Stack Overflow is a community of 4.7 million programmers, just like you, helping each other.

Join them; it only takes a minute:

Sign up
Join the Stack Overflow community to:
  1. Ask programming questions
  2. Answer and help your peers
  3. Get recognized for your expertise

Can anyone explain why the _List_const_iterator would be using _List_node_base and downcast it to _List_node when needed? -- I think there must be some reason behind this.

Thanks

struct _List_node_base
{

    _List_node_base* _M_next;   ///< Self-explanatory
    _List_node_base* _M_prev;   ///< Self-explanatory
    // ...
};

template<typename _Tp> 
struct _List_node : public _List_node_base

{
    _Tp _M_data;                ///< User's data.
};


template<typename _Tp>
struct _List_const_iterator {

    // Must downcast from List_node_base to _List_node to get to
    // _M_data.
    reference operator*() const
    { return static_cast<_Node*>(_M_node)->_M_data; }

    // ...
    // The only member points to the %list element.
    const _List_node_base* _M_node;  ///WHY NOT USING _List_node here?
};
share|improve this question

I'm guessing that _M_node is of type _List_node_base* so that it can be assigned/initialized using _M_next and/or _M_prev (which as you've shown are of type _List_node_base*).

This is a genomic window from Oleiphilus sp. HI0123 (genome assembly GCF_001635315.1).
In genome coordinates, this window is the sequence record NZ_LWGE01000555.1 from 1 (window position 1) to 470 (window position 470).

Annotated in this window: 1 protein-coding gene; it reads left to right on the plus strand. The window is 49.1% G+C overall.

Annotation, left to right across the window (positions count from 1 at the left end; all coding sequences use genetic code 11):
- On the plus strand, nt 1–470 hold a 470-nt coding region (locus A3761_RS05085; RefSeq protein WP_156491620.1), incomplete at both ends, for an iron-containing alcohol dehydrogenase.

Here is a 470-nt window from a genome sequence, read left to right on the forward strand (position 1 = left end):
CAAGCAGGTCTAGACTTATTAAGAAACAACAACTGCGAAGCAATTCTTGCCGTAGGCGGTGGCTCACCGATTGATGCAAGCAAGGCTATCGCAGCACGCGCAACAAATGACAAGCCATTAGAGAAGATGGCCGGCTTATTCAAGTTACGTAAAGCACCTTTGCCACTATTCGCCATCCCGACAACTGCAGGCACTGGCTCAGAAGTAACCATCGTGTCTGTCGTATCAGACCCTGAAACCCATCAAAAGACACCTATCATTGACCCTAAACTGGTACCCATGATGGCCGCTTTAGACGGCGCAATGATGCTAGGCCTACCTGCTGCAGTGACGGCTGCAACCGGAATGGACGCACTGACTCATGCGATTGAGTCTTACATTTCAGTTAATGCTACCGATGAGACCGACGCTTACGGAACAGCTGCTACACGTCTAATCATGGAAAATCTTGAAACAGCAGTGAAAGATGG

I wonder why there's a _List_node_base class at all, instead of declaring _M_next and _M_prev as members of the _List_node class. One reason might be to reduce the amount of generated code: if you have many different specializations of the _List_node class, having most (if not all) of its code/implementation in a non-generic base class reduces the amount of generated code.

share|improve this answer
    
+1: Preventing code duplication is exactly why it's done. It says so in the comments just above the definition of _List_node_base in the STL header I have on my system. – Troubadour Oct 9 '09 at 21:12

This is from the comment on EASTL list.h implementation-

https://github.com/paulhodge/EASTL/blob/d77d94b0d75399ac957d683ef84a8557b0f93df2/include/EASTL/list.h

/// ListNodeBase
///
/// We define a ListNodeBase separately from ListNode (below), because it allows
/// us to have non-templated operations such as insert, remove (below), and it
/// makes it so that the list anchor node doesn't carry a T with it, which would
/// waste space and possibly lead to surprising the user due to extra Ts existing
/// that the user didn't explicitly create. The downside to all of this is that
/// it makes debug viewing of a list harder, given that the node pointers are of
/// type ListNodeBase and not ListNode. However, see ListNodeBaseProxy below.
///
share|improve this answer

Your Answer

 
discard

By posting your answer, you agree to the privacy policy and terms of service.

Not the answer you're looking for? Browse other questions tagged or ask your own question.